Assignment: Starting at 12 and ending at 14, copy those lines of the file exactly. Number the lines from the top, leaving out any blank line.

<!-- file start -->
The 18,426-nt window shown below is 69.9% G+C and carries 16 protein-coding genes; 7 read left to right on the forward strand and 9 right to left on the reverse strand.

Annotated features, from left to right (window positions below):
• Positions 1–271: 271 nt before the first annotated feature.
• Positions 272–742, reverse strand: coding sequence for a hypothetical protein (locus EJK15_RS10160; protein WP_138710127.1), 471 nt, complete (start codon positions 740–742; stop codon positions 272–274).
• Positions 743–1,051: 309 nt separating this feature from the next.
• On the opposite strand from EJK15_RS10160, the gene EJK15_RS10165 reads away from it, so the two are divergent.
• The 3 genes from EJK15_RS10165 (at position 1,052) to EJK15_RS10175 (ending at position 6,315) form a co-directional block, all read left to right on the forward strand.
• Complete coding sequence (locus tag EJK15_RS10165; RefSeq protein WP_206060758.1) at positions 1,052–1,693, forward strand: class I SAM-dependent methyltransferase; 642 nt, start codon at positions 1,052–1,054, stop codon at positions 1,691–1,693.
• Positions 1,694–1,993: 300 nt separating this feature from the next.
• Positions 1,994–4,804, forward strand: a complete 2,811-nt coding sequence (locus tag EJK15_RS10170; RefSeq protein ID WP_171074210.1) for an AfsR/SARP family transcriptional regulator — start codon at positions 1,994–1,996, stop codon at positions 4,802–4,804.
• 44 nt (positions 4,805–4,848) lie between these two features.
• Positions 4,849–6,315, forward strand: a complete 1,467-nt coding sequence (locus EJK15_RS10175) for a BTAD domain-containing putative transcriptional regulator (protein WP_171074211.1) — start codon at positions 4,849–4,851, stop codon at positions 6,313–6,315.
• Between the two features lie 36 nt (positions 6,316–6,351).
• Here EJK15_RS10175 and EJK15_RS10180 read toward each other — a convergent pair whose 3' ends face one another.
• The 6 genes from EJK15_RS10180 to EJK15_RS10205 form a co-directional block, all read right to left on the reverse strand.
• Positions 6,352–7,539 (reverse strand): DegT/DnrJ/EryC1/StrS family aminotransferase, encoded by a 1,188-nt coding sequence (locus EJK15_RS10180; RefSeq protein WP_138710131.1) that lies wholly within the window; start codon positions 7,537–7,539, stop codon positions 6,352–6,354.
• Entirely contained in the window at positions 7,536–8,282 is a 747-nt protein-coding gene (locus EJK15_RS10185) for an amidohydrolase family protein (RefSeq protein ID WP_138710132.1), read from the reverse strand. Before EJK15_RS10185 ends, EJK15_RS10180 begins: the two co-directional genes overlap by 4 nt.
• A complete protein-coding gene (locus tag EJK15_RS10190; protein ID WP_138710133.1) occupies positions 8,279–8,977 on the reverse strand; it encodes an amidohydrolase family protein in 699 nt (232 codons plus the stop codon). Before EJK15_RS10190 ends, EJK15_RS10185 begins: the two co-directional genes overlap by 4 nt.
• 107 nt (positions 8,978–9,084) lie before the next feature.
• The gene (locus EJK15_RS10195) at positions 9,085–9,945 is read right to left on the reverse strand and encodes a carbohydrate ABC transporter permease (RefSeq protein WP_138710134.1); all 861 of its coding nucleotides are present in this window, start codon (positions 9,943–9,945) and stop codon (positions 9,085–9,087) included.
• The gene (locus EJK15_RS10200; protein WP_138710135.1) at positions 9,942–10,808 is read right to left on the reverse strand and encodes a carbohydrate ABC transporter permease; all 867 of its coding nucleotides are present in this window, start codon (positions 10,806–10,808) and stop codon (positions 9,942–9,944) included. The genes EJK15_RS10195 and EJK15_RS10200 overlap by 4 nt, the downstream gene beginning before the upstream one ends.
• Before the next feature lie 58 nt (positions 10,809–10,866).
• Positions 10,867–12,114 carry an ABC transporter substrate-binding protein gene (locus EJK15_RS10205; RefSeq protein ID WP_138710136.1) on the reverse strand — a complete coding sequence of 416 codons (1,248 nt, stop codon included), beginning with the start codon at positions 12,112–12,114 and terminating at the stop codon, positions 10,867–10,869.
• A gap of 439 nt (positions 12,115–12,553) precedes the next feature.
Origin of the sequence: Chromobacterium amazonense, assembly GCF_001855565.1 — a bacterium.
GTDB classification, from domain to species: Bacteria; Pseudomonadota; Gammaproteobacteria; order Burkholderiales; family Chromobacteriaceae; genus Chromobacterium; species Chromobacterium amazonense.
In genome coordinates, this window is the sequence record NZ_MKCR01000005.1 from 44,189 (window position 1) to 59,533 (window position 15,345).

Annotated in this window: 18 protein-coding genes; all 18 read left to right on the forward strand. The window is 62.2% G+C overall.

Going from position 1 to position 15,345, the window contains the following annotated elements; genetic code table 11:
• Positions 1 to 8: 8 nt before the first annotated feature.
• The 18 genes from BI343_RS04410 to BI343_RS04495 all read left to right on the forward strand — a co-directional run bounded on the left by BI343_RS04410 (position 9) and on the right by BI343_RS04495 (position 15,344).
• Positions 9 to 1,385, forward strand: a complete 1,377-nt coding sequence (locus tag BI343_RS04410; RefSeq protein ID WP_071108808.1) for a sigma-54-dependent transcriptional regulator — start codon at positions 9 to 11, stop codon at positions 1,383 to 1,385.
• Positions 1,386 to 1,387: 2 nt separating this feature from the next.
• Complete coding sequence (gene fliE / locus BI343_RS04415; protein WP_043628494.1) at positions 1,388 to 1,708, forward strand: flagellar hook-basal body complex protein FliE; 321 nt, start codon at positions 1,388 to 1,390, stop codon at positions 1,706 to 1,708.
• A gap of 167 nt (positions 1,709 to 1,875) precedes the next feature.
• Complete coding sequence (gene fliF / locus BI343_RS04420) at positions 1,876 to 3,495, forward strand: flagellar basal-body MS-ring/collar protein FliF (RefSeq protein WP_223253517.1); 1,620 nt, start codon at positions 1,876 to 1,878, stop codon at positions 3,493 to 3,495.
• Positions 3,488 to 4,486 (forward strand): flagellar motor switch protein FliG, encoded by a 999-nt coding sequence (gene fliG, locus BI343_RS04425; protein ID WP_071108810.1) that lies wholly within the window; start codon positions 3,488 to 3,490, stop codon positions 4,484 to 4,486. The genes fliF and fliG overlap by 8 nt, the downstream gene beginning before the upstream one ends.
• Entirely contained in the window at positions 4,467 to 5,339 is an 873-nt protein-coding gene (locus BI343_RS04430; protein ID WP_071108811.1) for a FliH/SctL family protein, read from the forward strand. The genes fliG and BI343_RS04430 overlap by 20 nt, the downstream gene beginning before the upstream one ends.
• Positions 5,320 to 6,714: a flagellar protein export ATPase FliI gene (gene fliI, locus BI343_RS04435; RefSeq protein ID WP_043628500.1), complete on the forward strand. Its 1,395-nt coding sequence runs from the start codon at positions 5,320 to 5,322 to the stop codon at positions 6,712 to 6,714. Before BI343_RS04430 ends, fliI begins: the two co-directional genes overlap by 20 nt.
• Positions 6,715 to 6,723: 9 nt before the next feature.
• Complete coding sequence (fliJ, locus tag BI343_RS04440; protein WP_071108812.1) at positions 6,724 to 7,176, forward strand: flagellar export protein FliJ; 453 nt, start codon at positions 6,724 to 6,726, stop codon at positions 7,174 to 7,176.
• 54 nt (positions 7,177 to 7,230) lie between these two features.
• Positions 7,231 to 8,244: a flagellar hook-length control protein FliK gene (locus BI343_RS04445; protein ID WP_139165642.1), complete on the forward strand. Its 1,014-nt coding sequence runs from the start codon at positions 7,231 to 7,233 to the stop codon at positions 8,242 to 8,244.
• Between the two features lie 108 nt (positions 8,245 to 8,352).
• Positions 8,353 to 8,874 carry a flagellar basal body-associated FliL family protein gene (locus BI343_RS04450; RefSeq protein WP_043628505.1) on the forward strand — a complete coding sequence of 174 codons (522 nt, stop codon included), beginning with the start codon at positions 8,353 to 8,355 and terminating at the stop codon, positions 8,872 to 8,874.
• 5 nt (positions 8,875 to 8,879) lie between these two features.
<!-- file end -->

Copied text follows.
• Positions 4,849–6,315, forward strand: a complete 1,467-nt coding sequence (locus EJK15_RS10175) for a BTAD domain-containing putative transcriptional regulator (protein WP_171074211.1) — start codon at positions 4,849–4,851, stop codon at positions 6,313–6,315.
• Between the two features lie 36 nt (positions 6,316–6,351).
• Here EJK15_RS10175 and EJK15_RS10180 read toward each other — a convergent pair whose 3' ends face one another.